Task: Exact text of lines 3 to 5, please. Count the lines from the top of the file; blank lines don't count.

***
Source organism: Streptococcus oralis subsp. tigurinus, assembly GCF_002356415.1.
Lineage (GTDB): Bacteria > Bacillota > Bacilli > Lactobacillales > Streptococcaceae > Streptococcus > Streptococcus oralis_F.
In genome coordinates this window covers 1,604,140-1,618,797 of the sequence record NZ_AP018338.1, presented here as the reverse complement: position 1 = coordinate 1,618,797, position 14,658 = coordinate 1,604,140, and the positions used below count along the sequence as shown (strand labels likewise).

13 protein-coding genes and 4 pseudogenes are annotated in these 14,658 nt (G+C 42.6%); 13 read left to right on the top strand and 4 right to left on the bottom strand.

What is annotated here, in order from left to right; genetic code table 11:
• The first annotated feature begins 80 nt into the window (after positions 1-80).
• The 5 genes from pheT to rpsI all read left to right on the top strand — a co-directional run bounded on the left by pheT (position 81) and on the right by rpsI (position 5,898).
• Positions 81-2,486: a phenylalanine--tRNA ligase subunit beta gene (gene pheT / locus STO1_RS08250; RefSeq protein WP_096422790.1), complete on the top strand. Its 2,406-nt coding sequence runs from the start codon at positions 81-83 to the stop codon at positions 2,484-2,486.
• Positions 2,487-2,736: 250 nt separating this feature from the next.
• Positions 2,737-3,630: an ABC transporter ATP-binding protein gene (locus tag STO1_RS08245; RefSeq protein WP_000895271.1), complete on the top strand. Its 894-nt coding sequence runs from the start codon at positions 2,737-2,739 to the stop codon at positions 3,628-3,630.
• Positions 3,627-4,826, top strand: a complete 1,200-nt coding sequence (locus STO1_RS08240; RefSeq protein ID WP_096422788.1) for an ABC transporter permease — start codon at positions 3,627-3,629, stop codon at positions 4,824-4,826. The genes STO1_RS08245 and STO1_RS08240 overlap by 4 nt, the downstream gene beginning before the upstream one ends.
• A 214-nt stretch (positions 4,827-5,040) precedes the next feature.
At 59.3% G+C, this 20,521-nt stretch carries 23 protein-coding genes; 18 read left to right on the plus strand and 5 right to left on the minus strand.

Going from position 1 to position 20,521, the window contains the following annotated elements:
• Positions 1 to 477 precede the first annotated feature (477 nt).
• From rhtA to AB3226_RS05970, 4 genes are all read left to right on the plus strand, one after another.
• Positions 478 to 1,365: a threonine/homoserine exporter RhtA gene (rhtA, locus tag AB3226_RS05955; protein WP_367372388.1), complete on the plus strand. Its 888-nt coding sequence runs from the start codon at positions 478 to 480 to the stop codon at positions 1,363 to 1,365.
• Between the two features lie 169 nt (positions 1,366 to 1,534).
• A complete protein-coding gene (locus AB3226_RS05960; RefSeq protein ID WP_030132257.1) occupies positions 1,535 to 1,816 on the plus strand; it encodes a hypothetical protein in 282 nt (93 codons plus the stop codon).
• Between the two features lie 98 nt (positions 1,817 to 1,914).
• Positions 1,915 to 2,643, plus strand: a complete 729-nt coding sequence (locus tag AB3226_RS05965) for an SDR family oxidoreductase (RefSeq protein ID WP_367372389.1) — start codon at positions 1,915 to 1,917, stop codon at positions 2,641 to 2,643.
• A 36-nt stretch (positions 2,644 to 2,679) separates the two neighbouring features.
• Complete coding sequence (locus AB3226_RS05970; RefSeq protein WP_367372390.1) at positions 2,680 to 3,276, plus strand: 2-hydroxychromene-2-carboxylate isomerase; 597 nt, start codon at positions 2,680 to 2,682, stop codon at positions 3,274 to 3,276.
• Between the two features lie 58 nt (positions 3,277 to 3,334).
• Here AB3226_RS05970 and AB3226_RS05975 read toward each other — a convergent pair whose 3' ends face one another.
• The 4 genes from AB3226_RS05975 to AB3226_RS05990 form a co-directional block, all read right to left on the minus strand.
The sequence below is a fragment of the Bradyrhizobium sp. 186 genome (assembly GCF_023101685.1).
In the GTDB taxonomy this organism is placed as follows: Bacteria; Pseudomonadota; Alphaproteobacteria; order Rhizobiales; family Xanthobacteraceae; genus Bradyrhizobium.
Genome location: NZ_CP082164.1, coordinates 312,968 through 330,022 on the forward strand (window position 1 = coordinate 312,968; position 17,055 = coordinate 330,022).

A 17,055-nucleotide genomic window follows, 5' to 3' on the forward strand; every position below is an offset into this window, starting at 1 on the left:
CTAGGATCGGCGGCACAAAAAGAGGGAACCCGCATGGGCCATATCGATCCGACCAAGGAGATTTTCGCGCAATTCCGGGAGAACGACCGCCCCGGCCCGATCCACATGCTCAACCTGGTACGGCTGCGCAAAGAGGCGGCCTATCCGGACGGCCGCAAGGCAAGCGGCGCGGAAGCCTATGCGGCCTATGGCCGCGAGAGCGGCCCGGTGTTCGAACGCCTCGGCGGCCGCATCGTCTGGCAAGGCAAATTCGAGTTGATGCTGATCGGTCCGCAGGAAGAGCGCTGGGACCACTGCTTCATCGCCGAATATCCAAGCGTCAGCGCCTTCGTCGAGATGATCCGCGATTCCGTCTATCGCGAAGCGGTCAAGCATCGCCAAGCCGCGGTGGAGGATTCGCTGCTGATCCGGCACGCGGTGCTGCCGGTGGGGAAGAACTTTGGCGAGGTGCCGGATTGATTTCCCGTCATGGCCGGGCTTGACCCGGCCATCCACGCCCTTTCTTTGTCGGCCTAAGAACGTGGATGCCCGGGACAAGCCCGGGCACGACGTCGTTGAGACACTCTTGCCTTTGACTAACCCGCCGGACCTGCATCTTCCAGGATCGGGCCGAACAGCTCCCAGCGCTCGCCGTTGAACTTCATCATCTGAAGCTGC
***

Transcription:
In genome coordinates this window covers 1,604,140-1,618,797 of the sequence record NZ_AP018338.1, presented here as the reverse complement: position 1 = coordinate 1,618,797, position 14,658 = coordinate 1,604,140, and the positions used below count along the sequence as shown (strand labels likewise).

13 protein-coding genes and 4 pseudogenes are annotated in these 14,658 nt (G+C 42.6%); 13 read left to right on the top strand and 4 right to left on the bottom strand.

What is annotated here, in order from left to right; genetic code table 11: